Smaller utilities also can benefit from solar power. Austin Energy's GreenChoice claims to be the nation's most successful utility-sponsored green pricing program, with over 665 million kWh in subscriptions. Austin has more green-powered businesses than any city in the nation. To meet demand, Austin Energy augments wind power from fields in McCamey and Sweetwater with several solar installations in Austin. Some of the solar installations are on city buildings - the largest are at the Austin-Bergstrom International Airport, a large city parking garage, and atop a hotel.

Utilities that operate in sunny climates do not always go the solar route when investigating renewable resources for their portfolios. Alabama Power, Georgia Power, and Mississippi Power, all part of Southern Company, offer their customers energy powered by biomass - sawdust, switchgrass, and landfill gas. However, Gulf Power, another part of Southern Company, offers its customers energy generated from photovoltaics.

Renewables are being integrated into energy conservation plans.
Because of energy shortages and higher prices, the utilities on the West Coast have been using renewables as part of a plan to reduce dependence on fossil fuel generation for many years. These utilities are bundling their green power options with other programs and services for businesses, helping them to get maximum benefit from every energy dollar they spend.

A top green program belongs to Oregon's Portland General Electric Company (PGE), which offers two renewable energy programs for businesses. For small and mid-scale business, PGE's Green Source option matches 100 percent of energy usage with several types of renewable power. Large businesses can purchase a separate Clean Wind product, where small units of renewable energy are purchased for a set fee. PGE offers added inducements including free publicity and advertising, depending on level of participation. Supporters are included in advertisements that appear in local newspapers and periodicals and in PGE's renewables newsletter. PGE provides a range of marketing tools including window decals and Web graphics to help businesses demonstrate their concern for the environment to their customers.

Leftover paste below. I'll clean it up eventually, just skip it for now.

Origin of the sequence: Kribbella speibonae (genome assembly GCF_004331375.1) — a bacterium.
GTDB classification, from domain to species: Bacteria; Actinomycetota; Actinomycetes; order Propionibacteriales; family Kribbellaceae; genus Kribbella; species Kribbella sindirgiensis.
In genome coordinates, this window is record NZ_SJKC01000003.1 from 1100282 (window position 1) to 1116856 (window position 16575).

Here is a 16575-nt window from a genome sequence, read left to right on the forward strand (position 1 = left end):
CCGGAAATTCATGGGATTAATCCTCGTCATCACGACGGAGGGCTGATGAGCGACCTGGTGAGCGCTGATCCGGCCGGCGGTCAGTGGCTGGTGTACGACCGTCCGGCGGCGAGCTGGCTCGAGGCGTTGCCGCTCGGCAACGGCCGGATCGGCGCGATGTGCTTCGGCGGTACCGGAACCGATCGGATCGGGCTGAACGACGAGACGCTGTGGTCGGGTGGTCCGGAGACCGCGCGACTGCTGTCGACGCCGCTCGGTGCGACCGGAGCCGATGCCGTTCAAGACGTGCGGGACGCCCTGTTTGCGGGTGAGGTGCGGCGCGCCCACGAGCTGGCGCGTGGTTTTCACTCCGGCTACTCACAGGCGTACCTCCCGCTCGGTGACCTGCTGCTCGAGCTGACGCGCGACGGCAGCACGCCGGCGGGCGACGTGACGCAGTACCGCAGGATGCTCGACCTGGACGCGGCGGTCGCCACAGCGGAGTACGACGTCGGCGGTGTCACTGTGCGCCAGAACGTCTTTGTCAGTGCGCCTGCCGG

The Sacramento Municipal Utility District (SMUD) in California is a municipal utility dedicated to green power - its power mix emphasizes hydropower and other renewables and is one of the cleanest in the country. SMUD has a goal to meet 23 percent of its retail electricity sales with renewable power by 2011. To help achieve this goal, SMUD has integrated "go green" programs for both residential and commercial customers with new wind field construction and renewable power purchases. In addition to buying green power, SMUD has programs to encourage businesses to generate their own solar power, offers advice and assistance to help business evaluate new energy-saving technologies, and provides information on rebates and tax incentives and energy audits.

Whether it is by implementing new renewable technologies, expanding existing facilities, offering incentives to "go green," or bundling green power with other products and services for residential and commercial customers, U.S. utilities have embraced renewable resources. With their predictable costs, security of supply, local economic benefits, and clean power, renewable energy is a good choice to meet future electricity needs.